BY Ian Dunn | December 23 2016 | comments icon 0 COMMENTS     print icon print

1-ST-MAGNUS

St Magnus pilgrimage of peace launched

A unique pilgrimage is to take place in Orkney next summer to commemorate the 900th anniversary of the death of St Magnus.

All of Scotland’s bishops will attend, and Catholics from across the country are being urged to join them on the weekend of 28-30 July 2017.

The Orkney Isles are part of Aberdeen Diocese and Bishop Hugh Gilbert said the diocese is ‘blessed to include the islands of Orkney, so rich in history and prehistory, landscape and seascape, and kindly creative folk.’

“As Catholics we are also blessed by a culture of sanctity,” he went on. “We believe that the Body of Christ transcends time, and that the holy men and women of the past are still our companions today. In this coming 2017, Orkney is celebrating the 900th anniversary of its martyr for peace, Earl Magnus, a layman, a Norseman, a key figure in the Christianisation of the northern edges of Europe. The diocese of Aberdeen and the Catholic Church in Scotland wants to mark this anniversary too, and will be doing so on the weekend of 28 to 30 July 2017.”

The bishop said he had helped prepare—in consultation with the parishioners of the parish of Our Lady and St Joseph, Kirkwall, Fr Peter Kelly, and Orkney Council officers—an initial itinerary that will culminate in a Mass in the Cathedral of St Magnus in Kirkwall (right), at 2.30 on the afternoon of Sunday July 30.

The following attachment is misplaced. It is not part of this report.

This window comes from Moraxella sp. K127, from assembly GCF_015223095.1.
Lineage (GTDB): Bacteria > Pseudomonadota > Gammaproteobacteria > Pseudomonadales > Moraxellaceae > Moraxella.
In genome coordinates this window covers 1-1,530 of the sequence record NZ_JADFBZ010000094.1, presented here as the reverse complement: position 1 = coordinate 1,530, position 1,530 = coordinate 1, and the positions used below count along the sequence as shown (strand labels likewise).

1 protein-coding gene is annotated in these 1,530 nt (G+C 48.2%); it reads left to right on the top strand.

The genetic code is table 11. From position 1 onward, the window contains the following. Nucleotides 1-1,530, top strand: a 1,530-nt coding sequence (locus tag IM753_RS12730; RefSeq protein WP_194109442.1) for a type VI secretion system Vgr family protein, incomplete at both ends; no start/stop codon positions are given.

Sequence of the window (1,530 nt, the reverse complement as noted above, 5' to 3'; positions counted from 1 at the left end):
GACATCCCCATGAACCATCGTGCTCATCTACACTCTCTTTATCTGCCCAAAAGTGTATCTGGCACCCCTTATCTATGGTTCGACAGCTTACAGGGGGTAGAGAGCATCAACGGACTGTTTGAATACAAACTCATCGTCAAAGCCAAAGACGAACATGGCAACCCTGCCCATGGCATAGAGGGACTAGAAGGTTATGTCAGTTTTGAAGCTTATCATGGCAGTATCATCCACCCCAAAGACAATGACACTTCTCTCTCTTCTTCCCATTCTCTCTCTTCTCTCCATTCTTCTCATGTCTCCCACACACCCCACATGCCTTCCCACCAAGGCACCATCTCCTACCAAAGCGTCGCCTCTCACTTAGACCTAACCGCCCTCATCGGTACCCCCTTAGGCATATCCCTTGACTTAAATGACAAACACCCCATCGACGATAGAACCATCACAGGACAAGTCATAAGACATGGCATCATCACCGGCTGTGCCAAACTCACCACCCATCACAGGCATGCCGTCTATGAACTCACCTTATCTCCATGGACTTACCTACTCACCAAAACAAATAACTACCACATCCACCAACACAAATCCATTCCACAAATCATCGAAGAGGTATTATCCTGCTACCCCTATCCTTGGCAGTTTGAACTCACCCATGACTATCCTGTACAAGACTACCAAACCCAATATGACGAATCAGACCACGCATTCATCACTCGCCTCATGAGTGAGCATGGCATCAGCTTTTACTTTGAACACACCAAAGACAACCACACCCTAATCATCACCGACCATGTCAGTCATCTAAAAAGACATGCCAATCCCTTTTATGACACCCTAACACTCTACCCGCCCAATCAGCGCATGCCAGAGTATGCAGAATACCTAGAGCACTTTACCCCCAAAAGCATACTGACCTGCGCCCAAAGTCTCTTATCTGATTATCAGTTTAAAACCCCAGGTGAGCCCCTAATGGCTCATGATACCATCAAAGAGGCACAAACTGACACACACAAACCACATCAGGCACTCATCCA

“Our celebrations have met with the support of the Orkney Island Council, the Cathedral of St Magnus and other groups and churches,” he said. “Enthusiasm is growing. The diocese will be releasing fuller details of the pilgrimage imminently. At a time when there is often a deadly deficit of peace and reconciliation, this Pilgrimage will be a moment to celebrate and embody those very values. You are warmly invited.”

St Magnus is the patron saint of Orkney. He was killed on the island of Egilsay by his cousin Haakon. Although the actual date is known—April 16—the year is not, the most probable being 1117.

Magnus was declared a saint about 20 years after his death, there having been several miracles associated with him. His nephew, St Rognvald, built St Magnus Cathedral in Kirkwall to his memory, with construction starting in 1137.

Among the events planned are a serious of talks on St Magnus and his legacy, including news of the new pilgrimage route, the St Magnus Way, which will be inaugurated in 2017 covering 51 miles and following the probable route of St Magnus’s bones to the Cathedral. There will also be two smaller pilgrimages to both Egilsay and Birsay on the Saturday before the main event. Pilgrims interested in attending are being urged to make their travel and accommodation arrangements as soon as possible as the event will take place during peak tourist season.

 

For more info, visit: www.magnus900.co.uk or contact the Aberdeen Diocesan office at joyce@rcd-abdn.org and 01224-319154. Updates can also be found at: www.dioceseofaberdeen.org

—ian@sconews.co.uk

 

—This story ran in full in the December 23 edition print of the SCO, available in parishes.

 

PHOTO: David Stanley/Flickr.com

 

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